Unique Features of the Stevenson-Wolfers Project Include:
Engage Every Student with Achieve: Achieve is a comprehensive set of interconnected teaching and assessment tools. It incorporates the most effective elements from Macmillan’s market leading solutions—including Sapling, LaunchPad, iClicker, and others—in a single, easy to use platform. Our resources were co-designed with instructors and students, using a foundation of learning research and rigorous testing.
No widgets, no lemonade stands. We invite students to apply their economic toolkit to the sorts of situations they face—from salary negotiations to the division of labor in their home. By asking themselves “what would I do?” students naturally come to a deeper understanding of the economic principles involved.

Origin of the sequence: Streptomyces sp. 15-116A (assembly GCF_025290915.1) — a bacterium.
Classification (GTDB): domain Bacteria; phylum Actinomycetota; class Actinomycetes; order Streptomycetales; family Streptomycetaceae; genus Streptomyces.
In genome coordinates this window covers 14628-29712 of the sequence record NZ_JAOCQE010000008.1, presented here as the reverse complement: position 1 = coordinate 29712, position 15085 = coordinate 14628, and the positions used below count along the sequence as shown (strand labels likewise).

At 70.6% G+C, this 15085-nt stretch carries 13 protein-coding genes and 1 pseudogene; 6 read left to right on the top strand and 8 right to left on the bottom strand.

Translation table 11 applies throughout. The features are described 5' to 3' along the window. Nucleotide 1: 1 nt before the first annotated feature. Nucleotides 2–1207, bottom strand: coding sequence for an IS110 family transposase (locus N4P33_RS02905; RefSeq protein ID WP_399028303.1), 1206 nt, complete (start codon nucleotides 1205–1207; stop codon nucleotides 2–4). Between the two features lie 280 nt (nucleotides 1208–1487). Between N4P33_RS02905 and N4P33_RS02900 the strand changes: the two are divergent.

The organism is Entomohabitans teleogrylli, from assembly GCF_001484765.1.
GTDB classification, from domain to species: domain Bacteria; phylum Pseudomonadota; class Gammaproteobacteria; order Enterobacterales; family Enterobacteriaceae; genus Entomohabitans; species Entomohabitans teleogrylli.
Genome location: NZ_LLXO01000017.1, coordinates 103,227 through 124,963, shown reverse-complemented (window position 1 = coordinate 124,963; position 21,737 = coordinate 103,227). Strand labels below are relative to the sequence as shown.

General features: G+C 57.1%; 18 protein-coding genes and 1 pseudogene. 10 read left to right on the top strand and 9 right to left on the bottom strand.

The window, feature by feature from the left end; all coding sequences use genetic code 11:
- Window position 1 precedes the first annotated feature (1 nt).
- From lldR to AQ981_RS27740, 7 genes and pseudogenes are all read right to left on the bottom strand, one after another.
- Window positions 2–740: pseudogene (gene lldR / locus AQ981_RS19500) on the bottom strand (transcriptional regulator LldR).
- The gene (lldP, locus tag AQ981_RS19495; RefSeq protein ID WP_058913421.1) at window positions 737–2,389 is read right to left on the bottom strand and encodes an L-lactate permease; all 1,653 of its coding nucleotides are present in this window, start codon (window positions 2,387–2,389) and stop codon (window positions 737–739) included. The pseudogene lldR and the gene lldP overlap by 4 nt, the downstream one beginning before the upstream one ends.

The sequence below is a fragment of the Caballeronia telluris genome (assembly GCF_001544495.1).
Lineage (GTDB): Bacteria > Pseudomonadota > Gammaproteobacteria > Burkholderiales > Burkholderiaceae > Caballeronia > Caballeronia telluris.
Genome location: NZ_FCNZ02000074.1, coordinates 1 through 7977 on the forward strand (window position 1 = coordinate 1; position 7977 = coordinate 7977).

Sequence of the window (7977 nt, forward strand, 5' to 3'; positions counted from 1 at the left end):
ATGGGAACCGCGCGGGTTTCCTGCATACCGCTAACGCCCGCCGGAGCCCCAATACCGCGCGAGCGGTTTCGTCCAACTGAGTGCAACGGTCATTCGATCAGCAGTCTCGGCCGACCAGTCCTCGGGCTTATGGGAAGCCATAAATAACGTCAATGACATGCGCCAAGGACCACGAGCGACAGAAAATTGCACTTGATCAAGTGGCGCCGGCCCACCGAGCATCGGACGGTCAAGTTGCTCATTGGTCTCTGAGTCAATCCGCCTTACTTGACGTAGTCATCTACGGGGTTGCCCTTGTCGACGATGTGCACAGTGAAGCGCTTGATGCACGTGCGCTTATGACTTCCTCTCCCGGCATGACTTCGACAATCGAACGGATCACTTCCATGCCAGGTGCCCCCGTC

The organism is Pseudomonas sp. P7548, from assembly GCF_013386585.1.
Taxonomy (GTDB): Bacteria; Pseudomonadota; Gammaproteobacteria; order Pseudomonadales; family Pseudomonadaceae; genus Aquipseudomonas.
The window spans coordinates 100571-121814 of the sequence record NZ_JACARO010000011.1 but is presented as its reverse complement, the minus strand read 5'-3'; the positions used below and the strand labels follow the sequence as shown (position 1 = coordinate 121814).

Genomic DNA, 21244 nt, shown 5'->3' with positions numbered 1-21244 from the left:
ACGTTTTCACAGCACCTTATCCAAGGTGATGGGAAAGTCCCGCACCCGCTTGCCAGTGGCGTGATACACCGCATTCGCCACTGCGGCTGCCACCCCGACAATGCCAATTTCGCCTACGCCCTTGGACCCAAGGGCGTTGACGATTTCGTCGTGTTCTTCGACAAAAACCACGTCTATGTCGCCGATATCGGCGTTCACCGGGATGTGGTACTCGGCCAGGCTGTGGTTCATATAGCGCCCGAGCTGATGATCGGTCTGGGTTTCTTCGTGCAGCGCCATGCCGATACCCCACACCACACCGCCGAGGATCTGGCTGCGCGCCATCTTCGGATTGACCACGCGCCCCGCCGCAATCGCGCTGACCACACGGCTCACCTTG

INTERPRETING THE DATA
When data were scarce, the role of economic theory was to fill in the missing pieces when the relevant facts were unavailable. But today, facts are cheap and data are abundant—perhaps even overwhelming. As a result, today’s students will use economic theory instead as a framework for interpreting these data. These brief features show students how to interpret real-world observations through an economic lens. The goal is to help students build confidence in using economic theory to transform data into insight.
DO THE ECONOMICS
For economics to be useful, students must practice using it. Embedded directly into the text narrative, these brief exercises confront students with real-life scenarios and challenge them to “do economics,” by analyzing the underlying logic of each situation, and helping them work through the solutions. Through this process, students will come to see economics as a verb—an active process of applying economics to understand the world and inform their choices.
Compare the usual static presentation of many textbook graphs with the dynamic process that instructors actually use to teach this material, and it becomes clear: An economics graph is not a static object for students to look at and memorize; it’s something students need to work through. That’s why we’ve reimagined these graphs in a way that emphasizes the process of graphing.